Idea for a new snack

From: Dave McMahan (EUS) (
Date: Thu Dec 28 2000 - 08:30:10 PST

I just looked over your science snack page and am impressed. It does a really nice job of describing creative ways to make science understandable. Here is a new idea for a snack.

Title - Shrinking rubber band is a "Cool" idea

Materials - One fat rubber band


Hold the rubberband so that it hooks around the thumb for each hand. Stretch the rubber band out (don't snap yourself!) and wait a few (5 to 10) seconds. Quickly bring your hands together so the rubber band gets smaller. Once the rubber band is back to it's original size, quickly touch it to the skin between your upper lip and nose. What do you notice? Does it feel cool? Let the rubber band sit for a little while and touch it to your lip again. The rubber band doesn't feel cool any more.

What's Going On?

The skin between your lip and nose is very sensitive to small changes in temperature. When you stretch the rubber band, you are doing work. As the rubber band gets tighter, the molecules in the band rubber band are squeezed. This makes them hot (the same amount of heat energy from before is now concentrated in a smaller space. This makes the item hotter). When you hold it for a few seconds, the air around the rubber band cools the rubber back to room temperature. When you release the rubber band quickly, the rubber gets a little bit bigger (takes up more space for the same amount of rubber). Since the heat energy in the band is the same and it must now occupy more space, the temperature of the rubber band drops a bit until it can absorb heat from the air around it. If you touch it to your lip just after it shrinks, you can feel it get cooler.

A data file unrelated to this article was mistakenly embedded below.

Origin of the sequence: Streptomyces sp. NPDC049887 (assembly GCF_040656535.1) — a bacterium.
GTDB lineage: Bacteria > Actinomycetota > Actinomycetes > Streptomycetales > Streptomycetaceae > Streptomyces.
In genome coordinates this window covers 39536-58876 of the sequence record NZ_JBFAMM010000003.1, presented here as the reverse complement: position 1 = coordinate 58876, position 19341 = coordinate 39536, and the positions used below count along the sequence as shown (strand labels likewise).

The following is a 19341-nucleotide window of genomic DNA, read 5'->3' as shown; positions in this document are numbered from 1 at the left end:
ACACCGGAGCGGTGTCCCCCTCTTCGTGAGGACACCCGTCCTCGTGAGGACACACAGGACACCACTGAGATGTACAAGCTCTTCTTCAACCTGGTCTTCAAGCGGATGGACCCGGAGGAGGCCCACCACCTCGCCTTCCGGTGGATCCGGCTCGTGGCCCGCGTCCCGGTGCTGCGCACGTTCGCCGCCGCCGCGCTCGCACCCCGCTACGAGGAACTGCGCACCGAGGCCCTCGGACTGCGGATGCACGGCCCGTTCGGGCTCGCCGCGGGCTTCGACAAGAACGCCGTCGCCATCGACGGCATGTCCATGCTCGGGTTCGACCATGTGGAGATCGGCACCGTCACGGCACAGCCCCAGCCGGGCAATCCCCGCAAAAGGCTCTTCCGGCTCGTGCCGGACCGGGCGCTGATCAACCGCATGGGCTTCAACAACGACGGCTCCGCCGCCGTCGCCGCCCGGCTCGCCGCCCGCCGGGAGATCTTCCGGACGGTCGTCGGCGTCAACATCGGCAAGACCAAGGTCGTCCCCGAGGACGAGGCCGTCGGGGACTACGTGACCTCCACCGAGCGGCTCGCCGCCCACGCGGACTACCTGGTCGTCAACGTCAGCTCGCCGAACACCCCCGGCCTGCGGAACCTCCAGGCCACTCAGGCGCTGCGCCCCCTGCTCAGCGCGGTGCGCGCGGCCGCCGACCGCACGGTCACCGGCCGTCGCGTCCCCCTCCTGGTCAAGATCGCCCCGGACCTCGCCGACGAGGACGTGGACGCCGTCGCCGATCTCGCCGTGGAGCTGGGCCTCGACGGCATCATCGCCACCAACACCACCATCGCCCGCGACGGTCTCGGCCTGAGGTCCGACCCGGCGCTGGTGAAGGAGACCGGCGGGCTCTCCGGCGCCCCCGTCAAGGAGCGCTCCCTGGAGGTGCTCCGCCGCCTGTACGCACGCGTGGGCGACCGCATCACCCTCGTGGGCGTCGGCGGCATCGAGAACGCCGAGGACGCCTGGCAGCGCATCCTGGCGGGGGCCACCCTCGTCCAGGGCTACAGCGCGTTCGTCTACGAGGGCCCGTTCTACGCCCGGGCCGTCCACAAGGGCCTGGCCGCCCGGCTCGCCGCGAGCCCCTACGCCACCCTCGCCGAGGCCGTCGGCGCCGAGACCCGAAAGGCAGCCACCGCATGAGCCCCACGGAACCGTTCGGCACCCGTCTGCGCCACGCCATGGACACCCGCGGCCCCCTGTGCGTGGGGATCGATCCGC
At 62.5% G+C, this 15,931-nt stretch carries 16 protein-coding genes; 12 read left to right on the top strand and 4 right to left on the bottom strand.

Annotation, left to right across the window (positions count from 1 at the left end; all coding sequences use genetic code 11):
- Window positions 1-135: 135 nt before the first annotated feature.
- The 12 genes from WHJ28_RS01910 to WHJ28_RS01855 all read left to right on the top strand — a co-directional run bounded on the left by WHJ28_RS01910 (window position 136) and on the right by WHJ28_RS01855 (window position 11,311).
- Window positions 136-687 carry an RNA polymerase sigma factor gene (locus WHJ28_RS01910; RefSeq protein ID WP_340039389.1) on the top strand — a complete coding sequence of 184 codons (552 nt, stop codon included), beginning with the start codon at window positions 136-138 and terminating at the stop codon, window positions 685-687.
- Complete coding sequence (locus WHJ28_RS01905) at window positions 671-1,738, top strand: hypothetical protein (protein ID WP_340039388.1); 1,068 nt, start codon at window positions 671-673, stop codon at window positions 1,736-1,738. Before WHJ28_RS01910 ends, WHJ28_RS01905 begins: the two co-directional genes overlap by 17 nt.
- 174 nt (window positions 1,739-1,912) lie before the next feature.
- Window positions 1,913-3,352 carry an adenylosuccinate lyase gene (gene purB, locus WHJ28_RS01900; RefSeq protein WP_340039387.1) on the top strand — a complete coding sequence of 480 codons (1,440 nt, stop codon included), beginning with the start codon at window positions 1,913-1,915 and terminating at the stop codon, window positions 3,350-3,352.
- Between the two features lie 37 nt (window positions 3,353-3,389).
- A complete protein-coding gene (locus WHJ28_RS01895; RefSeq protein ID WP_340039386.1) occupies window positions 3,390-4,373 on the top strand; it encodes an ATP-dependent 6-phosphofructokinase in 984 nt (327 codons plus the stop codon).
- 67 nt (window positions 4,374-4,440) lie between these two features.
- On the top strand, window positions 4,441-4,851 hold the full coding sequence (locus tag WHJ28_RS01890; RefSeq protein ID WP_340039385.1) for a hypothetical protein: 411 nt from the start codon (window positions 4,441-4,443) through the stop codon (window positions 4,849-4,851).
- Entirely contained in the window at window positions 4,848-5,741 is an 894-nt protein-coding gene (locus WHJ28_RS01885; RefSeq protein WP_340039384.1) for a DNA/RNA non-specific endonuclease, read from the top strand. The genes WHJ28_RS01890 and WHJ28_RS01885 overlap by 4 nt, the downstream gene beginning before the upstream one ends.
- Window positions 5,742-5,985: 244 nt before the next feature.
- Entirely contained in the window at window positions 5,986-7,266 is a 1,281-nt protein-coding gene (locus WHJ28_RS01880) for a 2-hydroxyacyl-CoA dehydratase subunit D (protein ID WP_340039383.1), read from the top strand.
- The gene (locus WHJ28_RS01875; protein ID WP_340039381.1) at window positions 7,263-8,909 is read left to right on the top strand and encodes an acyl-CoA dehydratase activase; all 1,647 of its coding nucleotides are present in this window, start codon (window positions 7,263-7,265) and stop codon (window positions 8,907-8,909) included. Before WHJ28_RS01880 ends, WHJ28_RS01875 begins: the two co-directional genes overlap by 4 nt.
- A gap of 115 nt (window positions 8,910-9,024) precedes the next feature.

What else can you do?

You can touch the rubber band to your lip just after you stretch it. Make sure to stretch it quickly. Now, you can feel the rubber band is warm. This is the heat energy that is squeezed into a smaller space and makes the rubber feel warm.

Well, that's about it. A pretty simple experiment that anybody can do. I think you would have to be 8 or 9 to understand the science behind it, but even a 4 year old can do the experiment over and over. About the only safety precaution is being careful not to snap yourself or stretch so far that the rubber band breaks.


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